Dubbed “one of the finest interpretive singers ever” by Entertainment Weekly, she’s performed with artists ranging from rock singer Don Henley to opera sensation Luciano Pavarotti and appeared in the TV show JAG.


In 2003, she moved outside of Tulsa, Okla., to be near her boyfriend, singer Garth Brooks, who proposed to her in May. “I was like, ‘Absolutely. This is exactly right.’ I just knew that it felt like nothing I have ever felt before,” she says. “It finally hit me, ‘Oh, this is what it is supposed to be like.’ I have never felt such peace and just no fear. We are so happy. I am the person I always hated: a sappy, happy person.”

No wedding date has been set, and she hasn’t begun looking for a dress. “When we do get married, we are not going to do something big that involves a ton of planning,” says Yearwood, who is twice divorced. “We want it to be a family thing. We want it as stress-free as possible.”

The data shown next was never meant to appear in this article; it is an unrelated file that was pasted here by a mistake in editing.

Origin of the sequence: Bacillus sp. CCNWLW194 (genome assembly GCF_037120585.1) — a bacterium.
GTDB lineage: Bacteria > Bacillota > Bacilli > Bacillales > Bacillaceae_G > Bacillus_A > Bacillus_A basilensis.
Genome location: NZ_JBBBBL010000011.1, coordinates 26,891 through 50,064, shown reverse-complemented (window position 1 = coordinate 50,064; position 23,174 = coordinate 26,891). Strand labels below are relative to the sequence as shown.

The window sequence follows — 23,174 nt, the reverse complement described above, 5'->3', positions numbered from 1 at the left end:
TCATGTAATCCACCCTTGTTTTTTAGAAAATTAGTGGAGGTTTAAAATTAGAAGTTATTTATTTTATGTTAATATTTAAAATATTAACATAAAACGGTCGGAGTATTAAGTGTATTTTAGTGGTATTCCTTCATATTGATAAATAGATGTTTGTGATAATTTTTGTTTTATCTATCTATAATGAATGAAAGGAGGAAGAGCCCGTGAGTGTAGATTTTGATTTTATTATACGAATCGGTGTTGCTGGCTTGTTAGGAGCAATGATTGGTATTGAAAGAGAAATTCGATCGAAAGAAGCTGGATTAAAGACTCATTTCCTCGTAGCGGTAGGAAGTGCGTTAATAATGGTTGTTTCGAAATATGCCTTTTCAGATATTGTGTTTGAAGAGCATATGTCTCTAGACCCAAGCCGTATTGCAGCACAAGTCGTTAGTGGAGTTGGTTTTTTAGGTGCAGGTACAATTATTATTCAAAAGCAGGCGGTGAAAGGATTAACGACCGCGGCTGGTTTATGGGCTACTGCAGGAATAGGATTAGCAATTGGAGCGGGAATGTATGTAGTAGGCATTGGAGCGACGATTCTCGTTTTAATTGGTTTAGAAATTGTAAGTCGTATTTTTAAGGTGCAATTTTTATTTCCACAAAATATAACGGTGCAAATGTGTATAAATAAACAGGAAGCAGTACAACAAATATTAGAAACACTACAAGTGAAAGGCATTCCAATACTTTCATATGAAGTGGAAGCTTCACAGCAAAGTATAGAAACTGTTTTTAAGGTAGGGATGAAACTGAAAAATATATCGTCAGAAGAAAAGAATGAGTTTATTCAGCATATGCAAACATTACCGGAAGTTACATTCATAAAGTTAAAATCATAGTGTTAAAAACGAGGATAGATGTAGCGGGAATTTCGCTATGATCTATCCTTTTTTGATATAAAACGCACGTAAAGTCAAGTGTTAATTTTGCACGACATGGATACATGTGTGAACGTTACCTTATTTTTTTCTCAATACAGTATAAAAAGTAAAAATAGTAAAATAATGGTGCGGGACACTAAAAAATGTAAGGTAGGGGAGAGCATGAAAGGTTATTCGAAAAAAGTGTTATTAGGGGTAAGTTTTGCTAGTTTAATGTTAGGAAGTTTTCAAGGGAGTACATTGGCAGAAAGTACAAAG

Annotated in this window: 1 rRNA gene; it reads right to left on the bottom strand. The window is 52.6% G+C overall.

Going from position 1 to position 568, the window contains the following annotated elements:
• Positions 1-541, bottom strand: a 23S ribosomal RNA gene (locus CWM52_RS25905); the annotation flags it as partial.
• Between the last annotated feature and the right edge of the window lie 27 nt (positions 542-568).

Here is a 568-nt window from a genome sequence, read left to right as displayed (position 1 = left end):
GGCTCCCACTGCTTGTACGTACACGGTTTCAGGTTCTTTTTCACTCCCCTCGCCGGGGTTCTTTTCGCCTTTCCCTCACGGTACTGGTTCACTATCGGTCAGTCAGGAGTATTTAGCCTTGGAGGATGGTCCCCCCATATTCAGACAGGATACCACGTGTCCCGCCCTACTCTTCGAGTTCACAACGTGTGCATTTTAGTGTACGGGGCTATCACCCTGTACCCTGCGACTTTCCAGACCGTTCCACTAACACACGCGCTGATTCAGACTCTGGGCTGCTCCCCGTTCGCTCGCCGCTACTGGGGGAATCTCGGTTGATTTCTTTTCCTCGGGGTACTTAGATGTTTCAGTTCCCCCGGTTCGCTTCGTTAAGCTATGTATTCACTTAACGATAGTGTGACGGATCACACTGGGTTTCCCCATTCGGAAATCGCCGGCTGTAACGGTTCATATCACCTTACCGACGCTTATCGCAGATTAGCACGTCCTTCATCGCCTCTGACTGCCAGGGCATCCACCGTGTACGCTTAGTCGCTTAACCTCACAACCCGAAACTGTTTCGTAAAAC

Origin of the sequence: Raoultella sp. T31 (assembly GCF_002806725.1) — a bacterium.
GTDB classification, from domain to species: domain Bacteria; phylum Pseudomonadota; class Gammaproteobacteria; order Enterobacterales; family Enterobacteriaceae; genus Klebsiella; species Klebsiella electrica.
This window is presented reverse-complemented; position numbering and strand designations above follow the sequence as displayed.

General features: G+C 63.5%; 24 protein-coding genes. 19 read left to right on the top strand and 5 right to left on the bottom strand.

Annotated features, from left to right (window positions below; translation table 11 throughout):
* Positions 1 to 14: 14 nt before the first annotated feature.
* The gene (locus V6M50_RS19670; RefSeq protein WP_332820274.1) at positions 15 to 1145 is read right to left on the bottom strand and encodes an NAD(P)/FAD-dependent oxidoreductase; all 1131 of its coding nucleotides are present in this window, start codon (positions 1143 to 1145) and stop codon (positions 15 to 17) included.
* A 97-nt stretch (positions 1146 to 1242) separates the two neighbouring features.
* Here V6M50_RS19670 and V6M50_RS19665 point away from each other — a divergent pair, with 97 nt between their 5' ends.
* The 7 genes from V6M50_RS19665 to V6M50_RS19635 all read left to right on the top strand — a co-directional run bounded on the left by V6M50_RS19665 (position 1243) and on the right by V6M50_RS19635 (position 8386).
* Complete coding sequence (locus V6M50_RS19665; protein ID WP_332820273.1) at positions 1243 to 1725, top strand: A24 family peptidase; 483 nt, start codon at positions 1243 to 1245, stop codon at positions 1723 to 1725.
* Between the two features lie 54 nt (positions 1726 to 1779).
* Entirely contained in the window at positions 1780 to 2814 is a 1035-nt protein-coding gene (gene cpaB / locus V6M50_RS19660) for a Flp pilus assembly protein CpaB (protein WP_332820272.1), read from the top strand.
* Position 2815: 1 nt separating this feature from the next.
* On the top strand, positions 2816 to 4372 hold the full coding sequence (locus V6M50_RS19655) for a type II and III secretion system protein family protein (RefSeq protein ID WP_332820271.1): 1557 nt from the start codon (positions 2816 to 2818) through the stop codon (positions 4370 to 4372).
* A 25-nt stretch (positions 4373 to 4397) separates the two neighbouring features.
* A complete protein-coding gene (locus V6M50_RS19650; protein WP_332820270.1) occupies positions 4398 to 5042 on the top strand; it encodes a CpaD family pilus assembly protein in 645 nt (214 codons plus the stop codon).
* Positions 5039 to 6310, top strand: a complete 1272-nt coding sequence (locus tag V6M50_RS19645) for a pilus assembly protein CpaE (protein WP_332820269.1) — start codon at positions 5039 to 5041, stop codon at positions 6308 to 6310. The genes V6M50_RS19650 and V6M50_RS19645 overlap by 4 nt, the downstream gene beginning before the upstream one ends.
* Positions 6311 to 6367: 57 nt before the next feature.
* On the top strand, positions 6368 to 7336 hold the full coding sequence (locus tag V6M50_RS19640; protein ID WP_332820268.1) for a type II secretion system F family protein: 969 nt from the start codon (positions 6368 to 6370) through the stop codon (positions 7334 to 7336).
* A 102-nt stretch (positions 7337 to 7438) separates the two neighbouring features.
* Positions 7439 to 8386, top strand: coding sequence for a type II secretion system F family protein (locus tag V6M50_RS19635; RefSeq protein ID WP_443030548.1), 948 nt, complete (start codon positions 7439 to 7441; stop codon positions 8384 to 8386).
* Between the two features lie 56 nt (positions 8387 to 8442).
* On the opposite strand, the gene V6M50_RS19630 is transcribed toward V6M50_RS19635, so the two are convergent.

After living in Nashville, she welcomes the close-knit community offered by a small town. “It was really good to get back to some normalcy and everyday life,” says Yearwood, who has no children but will become stepmother to Brooks’ daughters, Taylor, 13, August, 11, and Allie, 9.

But she’s not ready to retire yet. She’ll do a 30-city tour this fall, followed by a similar tour next summer. She would like to make a live album and a pop standards recording and has aspirations to eventually perform on Broadway. Her fantasy is to record with her idol, singer Linda Ronstadt.

“I was raised with a certain set of values, that even when I don’t do the right thing, I know what the right thing is because of how I was raised.

“I am so glad I was raised how I was and where I was,” she says. “I’m so glad I am 40 and have figured out what is important and didn’t wait until I was 80 to learn that lesson. I’m looking forward to the next 40 years to see what is in store.”